Our programmes are:
The Convention on the Elimination of All Forms of Discrimination against Women (the CEDAW Convention) mandates substantive equality and gender responsive policies and programmes that are premised on a human rights perspective. It requires States parties to condemn discrimination against women in all its forms and to ensure its elimination. The strength of the CEDAW Convention is that it recognises the systemic nature of the oppression of women and extends protection to all groups of women in all contexts.
A rights-based legal framework, however, does not automatically confer rights; it only legitimises the claims for rights. Instead, women have to be able to claim their rights and our programme targets this need. There are many barriers to women claiming their rights. These may be hostile culture or tradition, a gender bias in the administration of justice, and many other reasons. It is thus essential to train and educate women at the same time supporting them to claim their rights. This can be done by creating the necessary conditions through standard-setting via international norms and gender-sensitive enforcement mechanisms.
This means that our programmes are informed by an analytical approach based on structural and systemic discrimination based on race, gender, sex, sexual orientation and gender identity, ethnic and cultural origin, nationality, marital status, HIV or AIDS conditions or other arbitrary grounds. We examine underlying causes of rights violations and strengths and weaknesses of State efforts. We identify factors that are needed to create a culture of compliance with human rights norms and institutional frameworks and legal instruments that are needed for the administration of justice. Based on this analysis, we develop programmes that aim at enhancing the capacity of women to claim their rights to equality and non-discrimination in a just and peaceful society.
IWRAW Asia Pacific's programme is premised on the belief that discrimination is at the root of all forms of deprivation, and that all rights are interrelated. One right deprived affects the enjoyment of other rights. As such, we seek to enhance people's control over the processes through which they can articulate and claim opportunities; and build their capacity for economic self-reliance, good health, well-being, and freedom from abuse. This entails the elimination of discrimination in all fields as well as the promotion of fundamental freedoms and human rights.
The domestic implementation of human rights norms requires both enforcement mechanisms and the creation of a culture that encourages compliance with human rights principles and standards. The former refers to the courts and the legal system, which sets standards, appraises compliance and makes authoritative decisions forcing compliance. The latter deals with defining, invoking and promoting rights so that a culture that recognises people's rights and demands for justice is formed. These two dimensions are mutually reinforcing.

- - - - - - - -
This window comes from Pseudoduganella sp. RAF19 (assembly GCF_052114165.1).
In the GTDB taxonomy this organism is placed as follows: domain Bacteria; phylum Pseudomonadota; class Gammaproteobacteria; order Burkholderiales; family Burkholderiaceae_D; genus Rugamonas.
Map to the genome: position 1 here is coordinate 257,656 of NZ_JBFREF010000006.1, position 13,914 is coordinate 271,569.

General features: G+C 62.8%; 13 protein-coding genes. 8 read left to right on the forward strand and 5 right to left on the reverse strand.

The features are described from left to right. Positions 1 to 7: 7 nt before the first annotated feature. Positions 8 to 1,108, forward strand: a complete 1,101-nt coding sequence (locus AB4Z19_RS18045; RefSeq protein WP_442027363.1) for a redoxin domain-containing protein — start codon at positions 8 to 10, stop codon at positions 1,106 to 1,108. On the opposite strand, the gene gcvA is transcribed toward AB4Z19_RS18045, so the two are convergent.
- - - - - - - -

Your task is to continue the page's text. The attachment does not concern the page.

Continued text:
The implementation of human rights treaties and other mechanisms are critical in the realisation of women’s equality. IWRAW Asia Pacific views treaties and mechanisms as tools for bringing about change at all levels – local, national and international. They impact a wide range of contexts (e.g. violence against women, employment, rights in marriage, citizenship rights and rural development), by setting standards, obligations and monitoring mechanisms on human rights.
Consistent work with treaties ensures State accountability for taking specific actions to realise the human rights of women according to an expanding set of principles, standards and substantive commitments.
We work with women’s rights NGOs to translate CEDAW rights and obligations into domestic reality. As a result of our collaboration and support various women’s rights groups are able to use CEDAW norms and mechanisms to hold states parties who have ratified CEDAW and its Operational Protocol (OP-CEDAW) accountable for compliance in their countries. This is achieved through training and capacity building, as well as various mobilisation and advocacy strategies. As a result of our efforts women’s rights groups are able to:
- Challenge structural and systematic discrimination in employment, economic opportunities, education, access to adequate and comprehensive healthcare, land distribution and ownership, political participation and in cultural, social and family structures, amongst others through applying a CEDAW lens
- Address the specific impact on women of migration and trafficking, conflict and post-conflict situations and economic growth and development policies
- Advocate for effective change to national legal and policy frameworks in order to give effect to CEDAW rights and obligations
- Enhance their capacity, skills, resources and knowledge about CEDAW rights and state obligations, in order to claim their rights and ensure due diligince on state obligations
- Lodge complaints or initiate inquiries in order to seek effective redress and remedial justice under the Optional Protocol to CEDAW where their national jurisdictions have failed to deliver on the promise of gender equality
- Strengthen the rule of law, good governance, peace and security and adherence to democratic principles in their societies
- Influence and enhance CEDAW and international treaty bpdy norms and standards through effective participation in treaty body processes
- Network with national counterparts, regional and international women's rights advocacy groups as part of a broad feminist movement